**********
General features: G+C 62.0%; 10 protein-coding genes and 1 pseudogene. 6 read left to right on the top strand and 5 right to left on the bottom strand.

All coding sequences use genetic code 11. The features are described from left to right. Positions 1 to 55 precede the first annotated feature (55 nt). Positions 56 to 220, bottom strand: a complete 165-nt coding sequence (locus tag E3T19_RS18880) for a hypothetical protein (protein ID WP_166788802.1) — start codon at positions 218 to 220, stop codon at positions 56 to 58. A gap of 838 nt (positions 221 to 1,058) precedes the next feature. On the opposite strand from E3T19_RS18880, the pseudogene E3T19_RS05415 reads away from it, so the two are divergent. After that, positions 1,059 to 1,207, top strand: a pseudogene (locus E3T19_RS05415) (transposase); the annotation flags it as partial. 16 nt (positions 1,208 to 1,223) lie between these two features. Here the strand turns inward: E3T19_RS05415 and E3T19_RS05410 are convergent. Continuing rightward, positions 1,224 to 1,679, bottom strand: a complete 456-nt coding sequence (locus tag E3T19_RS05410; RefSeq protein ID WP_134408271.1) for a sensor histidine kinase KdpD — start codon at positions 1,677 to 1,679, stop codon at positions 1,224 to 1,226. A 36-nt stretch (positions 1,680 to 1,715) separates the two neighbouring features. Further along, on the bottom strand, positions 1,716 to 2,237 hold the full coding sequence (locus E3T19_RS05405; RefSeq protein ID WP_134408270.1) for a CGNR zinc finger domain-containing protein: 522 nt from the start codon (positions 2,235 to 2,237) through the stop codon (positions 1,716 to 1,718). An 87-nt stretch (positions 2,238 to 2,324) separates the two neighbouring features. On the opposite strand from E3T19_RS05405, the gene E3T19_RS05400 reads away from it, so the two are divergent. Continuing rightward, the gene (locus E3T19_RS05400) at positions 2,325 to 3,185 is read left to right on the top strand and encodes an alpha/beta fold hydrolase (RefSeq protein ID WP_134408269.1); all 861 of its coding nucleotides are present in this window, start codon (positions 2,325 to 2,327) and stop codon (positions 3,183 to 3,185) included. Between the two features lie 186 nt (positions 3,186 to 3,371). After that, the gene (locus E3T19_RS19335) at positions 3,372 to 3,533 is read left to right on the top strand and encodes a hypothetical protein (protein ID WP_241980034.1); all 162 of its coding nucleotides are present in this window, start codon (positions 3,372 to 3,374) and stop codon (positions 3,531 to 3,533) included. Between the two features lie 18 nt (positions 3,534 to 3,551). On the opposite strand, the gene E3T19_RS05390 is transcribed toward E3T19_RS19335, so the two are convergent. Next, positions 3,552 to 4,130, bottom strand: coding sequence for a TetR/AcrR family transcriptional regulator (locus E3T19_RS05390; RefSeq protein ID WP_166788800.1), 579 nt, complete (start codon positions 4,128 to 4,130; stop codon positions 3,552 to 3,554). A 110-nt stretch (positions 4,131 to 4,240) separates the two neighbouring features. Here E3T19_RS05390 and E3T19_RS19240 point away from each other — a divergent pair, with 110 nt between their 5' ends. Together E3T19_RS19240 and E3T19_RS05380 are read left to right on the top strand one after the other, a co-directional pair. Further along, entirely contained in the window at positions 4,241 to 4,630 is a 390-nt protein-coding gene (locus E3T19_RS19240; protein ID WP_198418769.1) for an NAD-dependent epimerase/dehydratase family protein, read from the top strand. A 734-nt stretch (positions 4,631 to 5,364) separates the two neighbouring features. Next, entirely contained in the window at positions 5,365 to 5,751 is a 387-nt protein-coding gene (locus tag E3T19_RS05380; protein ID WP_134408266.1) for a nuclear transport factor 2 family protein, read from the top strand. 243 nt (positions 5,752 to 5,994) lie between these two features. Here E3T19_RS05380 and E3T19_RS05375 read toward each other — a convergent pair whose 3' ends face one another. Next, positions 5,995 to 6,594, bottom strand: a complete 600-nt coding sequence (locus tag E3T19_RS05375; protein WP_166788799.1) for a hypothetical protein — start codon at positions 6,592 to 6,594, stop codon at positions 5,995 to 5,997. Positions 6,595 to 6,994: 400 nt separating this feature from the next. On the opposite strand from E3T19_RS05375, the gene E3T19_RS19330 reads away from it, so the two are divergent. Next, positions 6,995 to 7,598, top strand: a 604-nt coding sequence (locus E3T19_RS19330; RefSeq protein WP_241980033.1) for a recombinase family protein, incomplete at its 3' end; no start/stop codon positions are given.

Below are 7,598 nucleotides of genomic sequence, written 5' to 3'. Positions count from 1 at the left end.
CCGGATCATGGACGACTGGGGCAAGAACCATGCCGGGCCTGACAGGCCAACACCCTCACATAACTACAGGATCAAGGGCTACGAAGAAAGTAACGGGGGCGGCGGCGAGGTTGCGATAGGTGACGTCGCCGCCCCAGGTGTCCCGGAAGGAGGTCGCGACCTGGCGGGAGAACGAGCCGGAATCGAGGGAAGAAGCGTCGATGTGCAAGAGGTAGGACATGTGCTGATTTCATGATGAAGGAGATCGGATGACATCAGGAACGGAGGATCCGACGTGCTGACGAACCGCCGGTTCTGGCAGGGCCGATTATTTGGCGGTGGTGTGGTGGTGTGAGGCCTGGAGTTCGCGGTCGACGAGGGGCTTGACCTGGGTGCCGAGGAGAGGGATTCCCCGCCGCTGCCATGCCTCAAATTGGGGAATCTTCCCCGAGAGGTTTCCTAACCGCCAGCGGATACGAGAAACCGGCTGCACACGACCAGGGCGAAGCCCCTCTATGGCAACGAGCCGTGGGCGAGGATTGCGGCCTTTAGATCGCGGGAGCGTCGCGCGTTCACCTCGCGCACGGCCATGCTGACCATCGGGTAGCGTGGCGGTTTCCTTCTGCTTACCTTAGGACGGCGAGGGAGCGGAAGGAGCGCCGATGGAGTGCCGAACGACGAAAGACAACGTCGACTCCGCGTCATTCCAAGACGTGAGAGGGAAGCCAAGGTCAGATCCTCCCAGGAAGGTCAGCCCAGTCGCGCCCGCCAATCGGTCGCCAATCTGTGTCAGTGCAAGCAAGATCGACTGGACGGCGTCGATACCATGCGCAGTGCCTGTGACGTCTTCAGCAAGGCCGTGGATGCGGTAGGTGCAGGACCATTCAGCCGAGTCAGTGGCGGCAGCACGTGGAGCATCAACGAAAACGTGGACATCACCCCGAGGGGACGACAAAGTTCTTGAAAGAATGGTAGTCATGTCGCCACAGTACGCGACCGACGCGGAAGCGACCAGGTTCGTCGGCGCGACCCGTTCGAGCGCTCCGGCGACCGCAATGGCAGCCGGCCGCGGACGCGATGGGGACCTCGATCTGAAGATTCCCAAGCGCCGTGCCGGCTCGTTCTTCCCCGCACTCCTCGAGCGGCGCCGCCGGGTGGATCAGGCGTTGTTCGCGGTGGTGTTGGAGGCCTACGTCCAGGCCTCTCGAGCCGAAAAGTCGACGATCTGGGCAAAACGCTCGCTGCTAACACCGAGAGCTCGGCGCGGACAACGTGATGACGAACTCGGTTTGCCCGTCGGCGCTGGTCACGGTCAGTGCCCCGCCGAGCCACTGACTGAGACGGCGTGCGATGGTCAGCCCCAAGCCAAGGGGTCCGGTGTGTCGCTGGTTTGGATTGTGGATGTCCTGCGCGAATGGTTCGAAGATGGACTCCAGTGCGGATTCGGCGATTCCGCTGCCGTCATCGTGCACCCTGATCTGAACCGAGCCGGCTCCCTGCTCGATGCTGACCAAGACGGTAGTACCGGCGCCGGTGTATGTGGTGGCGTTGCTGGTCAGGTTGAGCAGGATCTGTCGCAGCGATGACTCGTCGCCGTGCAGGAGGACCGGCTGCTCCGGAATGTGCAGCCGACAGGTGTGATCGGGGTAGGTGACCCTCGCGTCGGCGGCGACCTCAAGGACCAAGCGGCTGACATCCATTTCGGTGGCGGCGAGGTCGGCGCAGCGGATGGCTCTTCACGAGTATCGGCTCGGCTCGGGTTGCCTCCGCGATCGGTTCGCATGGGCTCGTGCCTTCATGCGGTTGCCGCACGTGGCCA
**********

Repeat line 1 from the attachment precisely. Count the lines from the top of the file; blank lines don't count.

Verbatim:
General features: G+C 62.0%; 10 protein-coding genes and 1 pseudogene. 6 read left to right on the top strand and 5 right to left on the bottom strand.